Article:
Smith's sentencing hearing, the United States Probation
Officer ("probation") prepared the PSR. See [D.E.
440]. After detailing Smith's extensive criminal history
and calculating a criminal history category of HI, probation
determined that Smith was an armed career criminal based on
three prior convictions: (1) a Delaware conviction for
third-degree burglary, see PSR ¶ 64; (2) a North
Carolina conviction for assault with a deadly weapon with
intent to kill inflicting serious injury, see Id.
¶ 70; and (3) a federal conviction for possession with
intent to distribute cocaine base (crack). See id.
¶¶ 73, 78, 114, 118.
probation determined Smith's base offense level was 20
under U.S.S.G. § 2K2.1(a)(4)(A). Probation increased
Smith's base offense level by two levels under U.S.S.G.
§ 2K2.1(b)(1)(A), which applies if the offense involved
between three and seven firearms. See Id. ¶
107. Probation increased Smith's base offense level by
four levels under U.S.S.G. § 2K2.1(b)(5), which applies
if the defendant trafficked firearms. See Id. ¶
108. Probation also increased Smith's base offense by
four levels under U.S.S.G. § 2K2.1 (b)(6), which applies
if the defendant transferred any firearm with knowledge,
intent, or reason to believe that it would be used or
possessed in connection with another felony offense. See
id.¶109. Finally, probation reduced Smith's
adjusted offense level of thirty by three levels for
acceptance of responsibility. See id. ¶¶
made four objections to the PSR. See PSR Add. First, Smith
argued that he did not commit the two instant offenses while
under a criminal justice sentence, and thus, he improperly
received two criminal history points. Cf PSR ¶ 77.
Second, Smith objected to receiving a four-level increase for
trafficking firearms under U.S.S.G. § 2K2.1 (b)(5).
Third, Smith objected to receiving a four-level increase for
transferring a firearm with knowledge, intent, or reason to
believe that it would be used or possessed in connection with
another felony offense. Lastly, Smith objected to receiving
the ACCA enhancement and argued that his Delaware
third-degree burglary conviction is not a predicate offense.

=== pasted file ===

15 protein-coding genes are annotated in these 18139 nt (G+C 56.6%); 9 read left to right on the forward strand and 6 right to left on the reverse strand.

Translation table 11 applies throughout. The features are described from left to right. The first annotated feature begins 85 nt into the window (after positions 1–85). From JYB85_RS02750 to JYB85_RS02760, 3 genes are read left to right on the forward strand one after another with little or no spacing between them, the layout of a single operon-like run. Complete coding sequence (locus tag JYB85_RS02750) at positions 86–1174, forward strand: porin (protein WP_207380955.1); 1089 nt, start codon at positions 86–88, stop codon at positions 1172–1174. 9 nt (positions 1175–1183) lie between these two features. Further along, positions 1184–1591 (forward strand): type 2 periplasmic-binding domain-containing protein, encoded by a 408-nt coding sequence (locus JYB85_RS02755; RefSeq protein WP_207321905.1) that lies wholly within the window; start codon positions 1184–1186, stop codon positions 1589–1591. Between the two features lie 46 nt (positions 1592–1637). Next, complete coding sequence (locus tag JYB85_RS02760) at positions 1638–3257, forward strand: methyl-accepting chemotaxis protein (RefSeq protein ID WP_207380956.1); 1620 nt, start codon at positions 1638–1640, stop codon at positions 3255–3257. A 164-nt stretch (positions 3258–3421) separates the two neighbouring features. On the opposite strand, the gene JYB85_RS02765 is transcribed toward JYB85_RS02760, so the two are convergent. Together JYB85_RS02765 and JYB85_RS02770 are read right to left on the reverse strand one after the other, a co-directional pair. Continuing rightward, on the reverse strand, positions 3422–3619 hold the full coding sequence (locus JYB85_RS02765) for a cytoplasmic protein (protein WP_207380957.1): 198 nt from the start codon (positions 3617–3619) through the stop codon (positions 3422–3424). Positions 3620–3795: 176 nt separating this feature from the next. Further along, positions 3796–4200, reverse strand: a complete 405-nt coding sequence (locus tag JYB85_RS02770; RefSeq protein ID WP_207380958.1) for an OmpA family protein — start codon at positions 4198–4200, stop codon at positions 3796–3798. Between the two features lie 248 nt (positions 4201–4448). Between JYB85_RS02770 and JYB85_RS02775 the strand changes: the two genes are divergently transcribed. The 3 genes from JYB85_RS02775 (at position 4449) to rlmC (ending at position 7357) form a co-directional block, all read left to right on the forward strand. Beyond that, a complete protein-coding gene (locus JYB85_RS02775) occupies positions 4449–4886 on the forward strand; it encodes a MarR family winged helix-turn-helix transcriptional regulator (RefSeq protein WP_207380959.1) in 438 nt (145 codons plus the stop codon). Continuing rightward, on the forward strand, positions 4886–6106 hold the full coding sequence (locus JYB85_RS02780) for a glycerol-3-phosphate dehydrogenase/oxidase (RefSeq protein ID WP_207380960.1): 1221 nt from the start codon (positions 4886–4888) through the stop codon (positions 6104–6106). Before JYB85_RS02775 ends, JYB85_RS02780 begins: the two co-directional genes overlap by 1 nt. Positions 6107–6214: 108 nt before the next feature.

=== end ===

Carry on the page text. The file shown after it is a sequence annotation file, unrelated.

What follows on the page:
During the sentencing hearing, Smith added an additional
objection contending that his base offense level should not
have been increased under U.S.S.G. § 2K2.1(b)(1)(A)
because his offense did not involve between three and seven
Smith's sentencing hearing, the court heard arguments
from the government and Smith concerning Smith's
objections. The court found that Smith properly received two
criminal history points for committing the offense while
under a criminal justice sentence. Under section 4A1.1 (d),
two criminal history points are added "if the defendant
committed the instant offense while under any criminal
justice sentence, including probation, parole, supervised
release, imprisonment, work release, or escape status."
The term "criminal justice sentence" means "a
sentence countable under § 4A1.2... having a custodial
or supervisory component, although active supervision is not
required for this subsection to apply." U.S.S.G.
§4Al.l, ApplicationNote4. Furthermore, a defendant
"who commits the instant offense while a violation
warrant from a prior sentence is outstanding (e.g., a
probation . . . violation warrant) shall be deemed to be
under a criminal justice sentence for the purposes of this
provision if that sentence is otherwise countable, even if
that sentence would have expired absent such warrant."
Id. Smith was on probation until February 17, 2016.
Before the end of his probation, Smith violated the terms of
his probation and absconded. See PSR ¶¶ 74, 77. Law
enforcement issued a warrant for Smith's arrest which
tolled his time on probation. See Id. After Smith
was arrested, his probation was extended for an additional
year. See Id. On August 1, 2016, Smith committed the
instant offenses. Thus, Smith was on probation at the time of
the offenses. See U.S.S.G. § 4A1.1(d),
Application Note 4; United States v. Weathers, 95
Fed.Appx. 31, 32 (4th Cir. 2004) (per curiam) (unpublished);
United States v. Davis, 313 F.3d 1300, 1305-06 (11th
court then heard evidence on Smith's second and third
objections, as well as his objection concerning the number of
firearms involved in the offenses. The government presented
the testimony of Officer Lonnie Waddell, a police officer for
the Wilmington Police Department and task force officer for
the FBI. After considering the evidence presented, the
government's arguments, and Smith's arguments, the
court credited Officer Waddell's testimony and found that
Smith initially agreed to sell three .45 caliber handguns and
a ballistic vest to Kejuan Smith. Ultimately, Smith sold only
one .45 caliber handgun and a ballistic vest to Kejuan Smith.
The court then ruled on each of the objections.
Smith's objection concerning a two-level increase under
U.S.S.G. § 2K2.1(b)(1)(A), section 2K2.1(b)(1)(A)
directs a court to count all firearms that were
"unlawfully sought to be obtained, unlawfully possessed,
or unlawfully distributed." See U.S.S.G. §
2K2.1(b)(1)(A), Application Note 5. As noted, Smith
originally agreed to ...